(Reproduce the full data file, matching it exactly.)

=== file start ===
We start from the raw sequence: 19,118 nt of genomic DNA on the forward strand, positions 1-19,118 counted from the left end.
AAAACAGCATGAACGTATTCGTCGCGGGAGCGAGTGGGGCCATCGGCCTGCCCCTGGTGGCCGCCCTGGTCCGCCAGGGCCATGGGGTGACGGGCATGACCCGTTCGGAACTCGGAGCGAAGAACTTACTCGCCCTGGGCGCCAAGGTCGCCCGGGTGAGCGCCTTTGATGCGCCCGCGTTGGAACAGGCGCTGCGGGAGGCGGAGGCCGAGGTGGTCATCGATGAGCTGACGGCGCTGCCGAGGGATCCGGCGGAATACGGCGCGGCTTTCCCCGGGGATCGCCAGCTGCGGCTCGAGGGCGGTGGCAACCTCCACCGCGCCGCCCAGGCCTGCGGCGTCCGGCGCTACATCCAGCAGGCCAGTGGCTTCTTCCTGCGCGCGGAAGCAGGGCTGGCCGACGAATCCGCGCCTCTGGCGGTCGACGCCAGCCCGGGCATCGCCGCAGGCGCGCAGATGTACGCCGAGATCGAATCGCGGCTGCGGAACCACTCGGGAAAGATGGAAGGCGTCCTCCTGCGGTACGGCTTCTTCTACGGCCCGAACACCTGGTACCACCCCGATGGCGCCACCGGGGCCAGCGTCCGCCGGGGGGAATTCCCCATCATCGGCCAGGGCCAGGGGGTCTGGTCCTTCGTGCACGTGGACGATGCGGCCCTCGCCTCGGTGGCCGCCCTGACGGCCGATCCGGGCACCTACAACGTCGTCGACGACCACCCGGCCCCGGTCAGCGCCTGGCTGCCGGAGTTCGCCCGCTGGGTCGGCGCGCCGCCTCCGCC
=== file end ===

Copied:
We start from the raw sequence: 19,118 nt of genomic DNA on the forward strand, positions 1-19,118 counted from the left end.
AAAACAGCATGAACGTATTCGTCGCGGGAGCGAGTGGGGCCATCGGCCTGCCCCTGGTGGCCGCCCTGGTCCGCCAGGGCCATGGGGTGACGGGCATGACCCGTTCGGAACTCGGAGCGAAGAACTTACTCGCCCTGGGCGCCAAGGTCGCCCGGGTGAGCGCCTTTGATGCGCCCGCGTTGGAACAGGCGCTGCGGGAGGCGGAGGCCGAGGTGGTCATCGATGAGCTGACGGCGCTGCCGAGGGATCCGGCGGAATACGGCGCGGCTTTCCCCGGGGATCGCCAGCTGCGGCTCGAGGGCGGTGGCAACCTCCACCGCGCCGCCCAGGCCTGCGGCGTCCGGCGCTACATCCAGCAGGCCAGTGGCTTCTTCCTGCGCGCGGAAGCAGGGCTGGCCGACGAATCCGCGCCTCTGGCGGTCGACGCCAGCCCGGGCATCGCCGCAGGCGCGCAGATGTACGCCGAGATCGAATCGCGGCTGCGGAACCACTCGGGAAAGATGGAAGGCGTCCTCCTGCGGTACGGCTTCTTCTACGGCCCGAACACCTGGTACCACCCCGATGGCGCCACCGGGGCCAGCGTCCGCCGGGGGGAATTCCCCATCATCGGCCAGGGCCAGGGGGTCTGGTCCTTCGTGCACGTGGACGATGCGGCCCTCGCCTCGGTGGCCGCCCTGACGGCCGATCCGGGCACCTACAACGTCGTCGACGACCACCCGGCCCCGGTCAGCGCCTGGCTGCCGGAGTTCGCCCGCTGGGTCGGCGCGCCGCCTCCGCC